Known for his blunt talk, fierce advocacy and controversial clients, New Haven attorney Norm Pattis is no stranger to infamy. Fellow attorneys follow his cases. And love him or hate him, the firebrand is one of Connecticut’s best-known attorneys.
But among his clients: a man accused of murder, and one being sued for pushing a conspiracy theory about a mass shooting at an elementary school. The men are at once high-profile and unpopular fiures: Alex Jones, who Sandy Hook families are suing for defamation, and Fotis Dulos, arrested this week on suspicion of murdering his missing wife, the mother of five children.
Pattis was in Austin, Texas, Friday to meet with Jones. But the lawyer says the press has bombarded him with questions about the Connecticut murder case. His client was charged Tuesday with the murder of his wife, Jennifer, who disappeared May 24.
Dulos posted a $6 million bond two days later.
Within hours, by Friday morning, Pattis said he fielded no less than 15 media calls, requesting interviews on Dulos. And he often obliges, saying he has a message for the media, law enforcement and the public.
“You have not seen the half of it [evidence],” the Pattis & Smith partner said. “We will win. We have a strong case.”
Prosecutors have also charged two other people with conspiracy to commit murder: Fotis Dulos’ former girlfriend, Michelle Troconis, and his friend, attorney Kent Mawhinney.
But Pattis argues the state arrested Dulos on circumstantial evidence.
“I will not stand idly by and see my client sacrificed and maligned,” he said. “I will fight fire with fire.”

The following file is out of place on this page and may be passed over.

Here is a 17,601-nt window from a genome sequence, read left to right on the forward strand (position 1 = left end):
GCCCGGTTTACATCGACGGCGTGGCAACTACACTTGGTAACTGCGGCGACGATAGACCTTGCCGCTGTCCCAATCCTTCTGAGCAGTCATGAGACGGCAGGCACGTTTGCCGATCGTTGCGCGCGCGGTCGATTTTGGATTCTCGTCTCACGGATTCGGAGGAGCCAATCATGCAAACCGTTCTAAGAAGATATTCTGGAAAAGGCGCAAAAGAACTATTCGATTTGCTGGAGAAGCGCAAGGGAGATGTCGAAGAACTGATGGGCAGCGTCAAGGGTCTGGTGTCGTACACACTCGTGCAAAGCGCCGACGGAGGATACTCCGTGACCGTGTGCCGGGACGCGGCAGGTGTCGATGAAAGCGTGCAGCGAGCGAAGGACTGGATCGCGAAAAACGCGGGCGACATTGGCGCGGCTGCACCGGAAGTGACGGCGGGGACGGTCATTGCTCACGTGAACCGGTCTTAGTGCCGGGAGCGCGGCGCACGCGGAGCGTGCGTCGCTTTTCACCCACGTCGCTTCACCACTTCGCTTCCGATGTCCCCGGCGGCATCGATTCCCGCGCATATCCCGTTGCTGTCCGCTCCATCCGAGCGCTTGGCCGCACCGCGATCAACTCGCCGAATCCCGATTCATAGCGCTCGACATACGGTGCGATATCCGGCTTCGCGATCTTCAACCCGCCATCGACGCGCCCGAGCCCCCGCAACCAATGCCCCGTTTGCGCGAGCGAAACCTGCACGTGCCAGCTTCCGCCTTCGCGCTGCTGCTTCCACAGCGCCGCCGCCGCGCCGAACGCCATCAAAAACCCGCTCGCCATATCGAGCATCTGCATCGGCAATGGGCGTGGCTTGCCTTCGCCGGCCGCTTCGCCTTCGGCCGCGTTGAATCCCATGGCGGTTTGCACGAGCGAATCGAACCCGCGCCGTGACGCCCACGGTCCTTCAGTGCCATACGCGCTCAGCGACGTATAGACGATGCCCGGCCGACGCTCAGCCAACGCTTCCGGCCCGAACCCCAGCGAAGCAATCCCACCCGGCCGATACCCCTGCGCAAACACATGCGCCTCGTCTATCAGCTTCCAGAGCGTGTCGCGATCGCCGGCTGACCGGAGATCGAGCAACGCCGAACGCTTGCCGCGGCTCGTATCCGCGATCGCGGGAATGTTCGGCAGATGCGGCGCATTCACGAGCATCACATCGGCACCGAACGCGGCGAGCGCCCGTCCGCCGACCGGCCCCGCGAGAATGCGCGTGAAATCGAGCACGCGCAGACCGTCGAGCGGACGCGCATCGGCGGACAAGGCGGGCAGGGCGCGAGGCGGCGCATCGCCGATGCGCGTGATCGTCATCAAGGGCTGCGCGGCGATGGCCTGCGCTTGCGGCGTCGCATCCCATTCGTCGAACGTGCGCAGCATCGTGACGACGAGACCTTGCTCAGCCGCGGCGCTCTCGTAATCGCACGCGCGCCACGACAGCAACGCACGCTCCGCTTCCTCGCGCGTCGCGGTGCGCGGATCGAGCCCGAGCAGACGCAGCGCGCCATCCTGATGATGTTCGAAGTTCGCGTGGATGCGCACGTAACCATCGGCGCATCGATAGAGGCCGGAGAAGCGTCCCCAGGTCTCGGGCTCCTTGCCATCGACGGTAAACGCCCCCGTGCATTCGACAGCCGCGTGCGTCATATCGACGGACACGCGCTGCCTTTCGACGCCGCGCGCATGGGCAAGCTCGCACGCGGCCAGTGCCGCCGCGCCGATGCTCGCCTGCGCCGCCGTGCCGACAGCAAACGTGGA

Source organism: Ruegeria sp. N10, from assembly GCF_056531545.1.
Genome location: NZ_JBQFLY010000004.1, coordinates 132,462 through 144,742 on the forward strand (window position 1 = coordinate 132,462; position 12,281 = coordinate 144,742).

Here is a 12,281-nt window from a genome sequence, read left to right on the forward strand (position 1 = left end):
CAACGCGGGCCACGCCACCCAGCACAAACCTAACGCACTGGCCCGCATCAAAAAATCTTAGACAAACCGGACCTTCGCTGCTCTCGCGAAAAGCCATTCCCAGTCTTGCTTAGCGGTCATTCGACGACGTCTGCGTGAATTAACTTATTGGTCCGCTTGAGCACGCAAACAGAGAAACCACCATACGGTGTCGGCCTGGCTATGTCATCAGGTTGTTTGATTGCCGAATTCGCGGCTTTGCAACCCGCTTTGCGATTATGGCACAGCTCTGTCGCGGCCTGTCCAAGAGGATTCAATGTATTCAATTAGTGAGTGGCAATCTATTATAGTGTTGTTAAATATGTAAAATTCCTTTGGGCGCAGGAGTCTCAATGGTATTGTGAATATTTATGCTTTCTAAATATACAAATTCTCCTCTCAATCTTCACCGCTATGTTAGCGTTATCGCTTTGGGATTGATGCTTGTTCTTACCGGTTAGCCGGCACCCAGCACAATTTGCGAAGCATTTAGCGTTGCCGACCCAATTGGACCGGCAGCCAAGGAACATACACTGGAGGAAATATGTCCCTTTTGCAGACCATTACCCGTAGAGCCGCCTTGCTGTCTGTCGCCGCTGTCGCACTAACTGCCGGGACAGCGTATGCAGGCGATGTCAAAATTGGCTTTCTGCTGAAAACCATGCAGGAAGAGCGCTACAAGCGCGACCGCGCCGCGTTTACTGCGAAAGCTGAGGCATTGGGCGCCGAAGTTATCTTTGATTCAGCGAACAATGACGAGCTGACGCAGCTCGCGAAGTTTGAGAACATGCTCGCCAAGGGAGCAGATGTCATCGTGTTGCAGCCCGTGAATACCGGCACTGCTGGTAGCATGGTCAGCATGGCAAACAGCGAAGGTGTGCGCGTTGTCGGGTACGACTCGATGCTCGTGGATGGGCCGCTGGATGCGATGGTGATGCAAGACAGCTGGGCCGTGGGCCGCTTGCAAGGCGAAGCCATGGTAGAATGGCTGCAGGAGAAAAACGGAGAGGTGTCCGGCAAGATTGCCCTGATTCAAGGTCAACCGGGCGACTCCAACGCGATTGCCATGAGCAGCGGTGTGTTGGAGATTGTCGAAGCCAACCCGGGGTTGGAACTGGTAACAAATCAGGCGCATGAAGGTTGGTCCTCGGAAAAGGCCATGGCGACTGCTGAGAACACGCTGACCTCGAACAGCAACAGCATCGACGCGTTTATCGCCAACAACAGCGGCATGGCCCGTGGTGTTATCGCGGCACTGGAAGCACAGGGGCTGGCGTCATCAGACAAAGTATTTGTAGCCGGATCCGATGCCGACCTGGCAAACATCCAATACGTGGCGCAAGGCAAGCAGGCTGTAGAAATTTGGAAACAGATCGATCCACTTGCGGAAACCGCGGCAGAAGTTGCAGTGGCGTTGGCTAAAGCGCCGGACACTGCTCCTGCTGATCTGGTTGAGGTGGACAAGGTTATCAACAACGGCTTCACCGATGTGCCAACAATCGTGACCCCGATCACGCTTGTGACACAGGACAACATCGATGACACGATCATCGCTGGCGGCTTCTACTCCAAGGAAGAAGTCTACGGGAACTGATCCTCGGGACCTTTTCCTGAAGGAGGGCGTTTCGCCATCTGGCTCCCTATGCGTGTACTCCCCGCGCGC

His strategy moving forward: “master the evidence the state has, and to see whether it supports their theory and to develop alternative theories consistent with his innocence,” Pattis said.
In other words, focus on shifting suspicion, but raising arguments that someone other than her husband is responsible for Jennifer Dulos’ disappearance.
“If she is a victim of foul play, it’s at the hands of someone else,” Pattis said.
Richard Colangelo Jr., the state’s attorney for the Stamford/ Norwalk Judicial District where the case will be tried, did not respond to a request for comment Friday.
Meanwhile, Pattis said he’s “disappointed” with how prosecutors and law enforcement offials have handled the case.
“They locked on to Mr. Dulos from day one,” Pattis said. ”They changed their motive. First, it was about divorce, and now they are claiming he had a financial crisis. His financial situation is not as bad as people have suggested. It’s actually quite good.”
What’s not good for the defense: the constant news coverage.
“There is a saying that there is never too much media publicity for an attorney. I’m not sure about that in this case,” Pattis said. “It’s been awkward and embarrassing.”
But despite the publicity, the attorney thinks Dulos can get a fair trial in Connecticut.
Picking a jury just might take a little longer, he said.
Until then, Pattis said he and his legal team speak to Dulos, who is now under house arrest, several times a day.
“I’ll see to it that he has a fair trial,” Pattis said. “It takes patience sometimes. My theory is you do not need jury consultants. But rather, when you look at a juror, do they listen and resonate and respond to you?”